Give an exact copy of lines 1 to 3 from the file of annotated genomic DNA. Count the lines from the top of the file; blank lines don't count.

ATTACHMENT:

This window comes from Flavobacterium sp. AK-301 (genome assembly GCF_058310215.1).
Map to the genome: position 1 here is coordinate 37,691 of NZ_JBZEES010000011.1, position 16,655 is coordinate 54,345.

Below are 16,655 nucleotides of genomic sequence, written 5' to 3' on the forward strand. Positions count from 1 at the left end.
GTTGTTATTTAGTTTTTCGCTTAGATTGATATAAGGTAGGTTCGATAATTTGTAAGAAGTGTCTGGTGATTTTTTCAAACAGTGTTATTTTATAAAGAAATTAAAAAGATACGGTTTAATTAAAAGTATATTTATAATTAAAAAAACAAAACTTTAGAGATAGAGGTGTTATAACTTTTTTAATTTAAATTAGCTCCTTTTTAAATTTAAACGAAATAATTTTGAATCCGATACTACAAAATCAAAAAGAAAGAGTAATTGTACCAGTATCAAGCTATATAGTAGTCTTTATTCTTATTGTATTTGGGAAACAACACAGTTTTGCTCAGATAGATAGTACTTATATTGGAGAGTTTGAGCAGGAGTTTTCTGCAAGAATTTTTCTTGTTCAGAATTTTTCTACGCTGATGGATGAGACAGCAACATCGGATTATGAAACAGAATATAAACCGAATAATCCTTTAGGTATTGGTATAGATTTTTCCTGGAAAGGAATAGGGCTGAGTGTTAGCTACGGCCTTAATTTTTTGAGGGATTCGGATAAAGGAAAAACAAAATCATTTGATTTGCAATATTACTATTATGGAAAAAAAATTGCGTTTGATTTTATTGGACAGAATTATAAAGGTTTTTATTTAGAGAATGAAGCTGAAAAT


This window comes from Flavobacterium sp. AK-301 (genome assembly GCF_058310215.1).
Map to the genome: position 1 here is coordinate 37,691 of NZ_JBZEES010000011.1, position 16,655 is coordinate 54,345.

Below are 16,655 nucleotides of genomic sequence, written 5' to 3' on the forward strand. Positions count from 1 at the left end.